French government approves new legal framework for development aid


The French government has adopted a draft law outlining development aid policy priorities but failed to clarify how it will be financed.

On 11 December, the French government adopted a draft law on the orientation and programming of development policy and international solidarity.

The draft law, presented by the French deputy minister for development, Pascal Canfin, sets the path of French public policy on aid. Its priorities include:

  • The fight against poverty and its impact on health, education or nutrition;
  • Preservation of the planet, notably through the fight against climate change;
  • Promotion of the values of democracy, rule of law, human rights, gender equality, social and environmental responsibility of companies and decent labour.

This programming law focuses on priority regions: sub-Saharan Africa and the southern shore of the Mediterranean should get 85% of French financial aid for development.

Another novelty of the law is the creation of a national council for development and international solidarity, a forum where all stakeholders will be able to exchange views.

This new authority replaces the former Haut conseil de la coopération international (high council for international cooperation), abolished by former President Nicolas Sarkozy in 2008.

The goal of this draft law is to open a debate on development aid policy, which was until now limited to parliamentary discussions on the public credits allocated during the annual examination of the draft law on finances.

“The Parliament … will have the opportunity to debate about its principles and orientations and to fully exercise its control and assessment role," the national council of ministers' conclusions read.

“The adoption of this draft law remains generally positive, it’s an important step toward the democratic appropriation of this public aid given that MPs will debate it,” said Christian Reboul of Oxfam.

Concretely, MPs will not only be able to amend the upcoming draft law, they will only be able to assess the development policy every two years on the basis of a report drafted by the government.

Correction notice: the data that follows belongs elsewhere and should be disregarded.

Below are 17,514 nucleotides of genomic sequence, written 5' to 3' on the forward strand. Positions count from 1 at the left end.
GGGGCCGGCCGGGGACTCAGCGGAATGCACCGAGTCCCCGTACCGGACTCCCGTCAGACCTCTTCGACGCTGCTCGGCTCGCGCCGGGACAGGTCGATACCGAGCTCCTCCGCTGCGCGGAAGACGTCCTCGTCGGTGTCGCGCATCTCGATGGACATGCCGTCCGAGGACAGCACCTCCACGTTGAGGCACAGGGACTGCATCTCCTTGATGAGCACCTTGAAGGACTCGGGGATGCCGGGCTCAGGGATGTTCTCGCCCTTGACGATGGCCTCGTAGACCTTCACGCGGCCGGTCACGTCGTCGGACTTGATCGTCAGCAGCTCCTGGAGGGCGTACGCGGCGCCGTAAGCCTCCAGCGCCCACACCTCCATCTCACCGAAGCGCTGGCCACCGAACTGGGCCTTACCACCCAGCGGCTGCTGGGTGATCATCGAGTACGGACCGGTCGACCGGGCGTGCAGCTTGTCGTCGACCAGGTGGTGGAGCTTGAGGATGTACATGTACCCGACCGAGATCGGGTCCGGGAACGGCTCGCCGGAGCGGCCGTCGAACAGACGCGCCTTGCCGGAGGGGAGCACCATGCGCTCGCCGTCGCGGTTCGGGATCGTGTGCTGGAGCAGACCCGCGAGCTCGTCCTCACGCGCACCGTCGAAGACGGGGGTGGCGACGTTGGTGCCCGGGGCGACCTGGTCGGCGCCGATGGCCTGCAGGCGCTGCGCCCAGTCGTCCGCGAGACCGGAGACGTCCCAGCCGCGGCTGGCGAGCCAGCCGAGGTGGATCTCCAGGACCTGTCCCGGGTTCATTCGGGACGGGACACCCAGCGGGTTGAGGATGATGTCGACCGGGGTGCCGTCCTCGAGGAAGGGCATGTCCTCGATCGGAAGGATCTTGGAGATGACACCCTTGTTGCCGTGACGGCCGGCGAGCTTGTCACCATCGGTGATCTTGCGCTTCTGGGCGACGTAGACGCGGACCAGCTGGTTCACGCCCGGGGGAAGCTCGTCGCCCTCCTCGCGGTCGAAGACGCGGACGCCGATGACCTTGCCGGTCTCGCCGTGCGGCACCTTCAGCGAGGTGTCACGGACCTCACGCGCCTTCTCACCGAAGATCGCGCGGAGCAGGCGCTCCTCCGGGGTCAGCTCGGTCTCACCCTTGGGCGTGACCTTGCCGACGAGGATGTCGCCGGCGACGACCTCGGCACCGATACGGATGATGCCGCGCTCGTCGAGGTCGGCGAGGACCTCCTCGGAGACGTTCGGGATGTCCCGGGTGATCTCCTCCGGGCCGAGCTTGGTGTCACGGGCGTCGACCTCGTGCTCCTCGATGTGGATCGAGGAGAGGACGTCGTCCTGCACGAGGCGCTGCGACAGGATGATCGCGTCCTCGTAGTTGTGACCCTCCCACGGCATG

Finally, a number of indicators will allow them to assess yearly the results of French development policy.

No budgetary programming

Despite the progress, the draft law does not foresee any budgetary programming. “No provision in the report or the draft law is foreseen and there is a lack of predictability of the budget allocations," Coordination Sud, which gathers all national NGOs dealing with development, said in an analysis.

“The main commitment of France in terms of financing development and fight against extreme poverty is not in the draft law,” the anti-poverty NGO One said in a statement. The NGO also called for 0.7% of the GDP to be allocated to development aid.

The text should now be approved by the two houses of the French Parliament in the first quarter of 2014.

The United Nations set the eight Millennium Development Goals (MDGs) to be met by 2015. The goals are:

  • Eradicate extreme poverty and hunger
  • Achieve universal primary education
  • Promote gender equality and empower women
  • Reduce child mortality
  • Improve maternal health
  • Combat HIV/AIDS, Malaria and other diseases
  • Ensure environmental sustainability
  • Develop a global partnership for development

In 2008, governments, businesses and other organisations reinforced their commitments to meet the MDGs, raising some €12.3 million in new funds for development. Two years later, the MDG summit adopted a global action plan, again reinforcing the drive towards meeting the MDGs.

  • First trimestre 2014 : draft law to be examined by parliament

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